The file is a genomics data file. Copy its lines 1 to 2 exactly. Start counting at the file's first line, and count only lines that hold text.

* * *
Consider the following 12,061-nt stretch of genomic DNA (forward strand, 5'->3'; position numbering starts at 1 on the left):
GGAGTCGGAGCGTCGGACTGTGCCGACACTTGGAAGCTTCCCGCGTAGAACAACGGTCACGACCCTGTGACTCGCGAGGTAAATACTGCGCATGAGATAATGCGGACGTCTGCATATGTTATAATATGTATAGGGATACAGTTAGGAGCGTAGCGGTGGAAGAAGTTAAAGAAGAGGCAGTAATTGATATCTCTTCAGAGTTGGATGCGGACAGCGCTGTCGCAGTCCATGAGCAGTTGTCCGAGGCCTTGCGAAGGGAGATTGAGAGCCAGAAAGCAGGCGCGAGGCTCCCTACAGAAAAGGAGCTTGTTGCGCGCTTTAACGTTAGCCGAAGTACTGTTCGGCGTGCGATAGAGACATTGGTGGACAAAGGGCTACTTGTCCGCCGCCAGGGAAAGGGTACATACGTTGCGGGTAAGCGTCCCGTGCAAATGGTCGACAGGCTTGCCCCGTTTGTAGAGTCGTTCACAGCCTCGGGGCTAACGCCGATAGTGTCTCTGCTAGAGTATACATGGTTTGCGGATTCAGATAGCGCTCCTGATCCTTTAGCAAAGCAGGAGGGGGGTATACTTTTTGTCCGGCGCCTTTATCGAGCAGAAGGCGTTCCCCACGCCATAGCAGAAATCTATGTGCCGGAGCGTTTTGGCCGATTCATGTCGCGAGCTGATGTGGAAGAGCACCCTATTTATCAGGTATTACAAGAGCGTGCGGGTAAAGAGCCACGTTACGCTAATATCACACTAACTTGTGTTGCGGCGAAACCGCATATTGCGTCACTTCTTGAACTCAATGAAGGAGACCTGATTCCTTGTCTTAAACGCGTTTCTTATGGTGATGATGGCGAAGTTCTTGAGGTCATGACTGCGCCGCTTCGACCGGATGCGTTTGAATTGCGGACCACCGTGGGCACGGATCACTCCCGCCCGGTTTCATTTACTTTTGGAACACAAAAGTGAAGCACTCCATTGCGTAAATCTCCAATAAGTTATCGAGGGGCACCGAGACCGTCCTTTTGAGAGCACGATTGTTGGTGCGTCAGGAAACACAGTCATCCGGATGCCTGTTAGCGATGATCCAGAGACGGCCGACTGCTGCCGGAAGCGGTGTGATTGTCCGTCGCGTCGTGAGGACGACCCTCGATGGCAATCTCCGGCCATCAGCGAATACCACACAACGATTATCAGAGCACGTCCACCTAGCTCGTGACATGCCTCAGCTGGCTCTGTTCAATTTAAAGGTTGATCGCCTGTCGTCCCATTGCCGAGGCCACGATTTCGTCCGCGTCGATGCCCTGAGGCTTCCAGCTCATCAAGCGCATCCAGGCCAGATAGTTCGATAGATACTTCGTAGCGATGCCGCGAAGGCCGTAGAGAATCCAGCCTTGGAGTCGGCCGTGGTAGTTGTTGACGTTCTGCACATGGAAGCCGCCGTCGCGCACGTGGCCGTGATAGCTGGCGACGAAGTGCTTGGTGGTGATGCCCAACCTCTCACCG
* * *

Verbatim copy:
Consider the following 12,061-nt stretch of genomic DNA (forward strand, 5'->3'; position numbering starts at 1 on the left):
GGAGTCGGAGCGTCGGACTGTGCCGACACTTGGAAGCTTCCCGCGTAGAACAACGGTCACGACCCTGTGACTCGCGAGGTAAATACTGCGCATGAGATAATGCGGACGTCTGCATATGTTATAATATGTATAGGGATACAGTTAGGAGCGTAGCGGTGGAAGAAGTTAAAGAAGAGGCAGTAATTGATATCTCTTCAGAGTTGGATGCGGACAGCGCTGTCGCAGTCCATGAGCAGTTGTCCGAGGCCTTGCGAAGGGAGATTGAGAGCCAGAAAGCAGGCGCGAGGCTCCCTACAGAAAAGGAGCTTGTTGCGCGCTTTAACGTTAGCCGAAGTACTGTTCGGCGTGCGATAGAGACATTGGTGGACAAAGGGCTACTTGTCCGCCGCCAGGGAAAGGGTACATACGTTGCGGGTAAGCGTCCCGTGCAAATGGTCGACAGGCTTGCCCCGTTTGTAGAGTCGTTCACAGCCTCGGGGCTAACGCCGATAGTGTCTCTGCTAGAGTATACATGGTTTGCGGATTCAGATAGCGCTCCTGATCCTTTAGCAAAGCAGGAGGGGGGTATACTTTTTGTCCGGCGCCTTTATCGAGCAGAAGGCGTTCCCCACGCCATAGCAGAAATCTATGTGCCGGAGCGTTTTGGCCGATTCATGTCGCGAGCTGATGTGGAAGAGCACCCTATTTATCAGGTATTACAAGAGCGTGCGGGTAAAGAGCCACGTTACGCTAATATCACACTAACTTGTGTTGCGGCGAAACCGCATATTGCGTCACTTCTTGAACTCAATGAAGGAGACCTGATTCCTTGTCTTAAACGCGTTTCTTATGGTGATGATGGCGAAGTTCTTGAGGTCATGACTGCGCCGCTTCGACCGGATGCGTTTGAATTGCGGACCACCGTGGGCACGGATCACTCCCGCCCGGTTTCATTTACTTTTGGAACACAAAAGTGAAGCACTCCATTGCGTAAATCTCCAATAAGTTATCGAGGGGCACCGAGACCGTCCTTTTGAGAGCACGATTGTTGGTGCGTCAGGAAACACAGTCATCCGGATGCCTGTTAGCGATGATCCAGAGACGGCCGACTGCTGCCGGAAGCGGTGTGATTGTCCGTCGCGTCGTGAGGACGACCCTCGATGGCAATCTCCGGCCATCAGCGAATACCACACAACGATTATCAGAGCACGTCCACCTAGCTCGTGACATGCCTCAGCTGGCTCTGTTCAATTTAAAGGTTGATCGCCTGTCGTCCCATTGCCGAGGCCACGATTTCGTCCGCGTCGATGCCCTGAGGCTTCCAGCTCATCAAGCGCATCCAGGCCAGATAGTTCGATAGATACTTCGTAGCGATGCCGCGAAGGCCGTAGAGAATCCAGCCTTGGAGTCGGCCGTGGTAGTTGTTGACGTTCTGCACATGGAAGCCGCCGTCGCGCACGTGGCCGTGATAGCTGGCGACGAAGTGCTTGGTGGTGATGCCCAACCTCTCACCG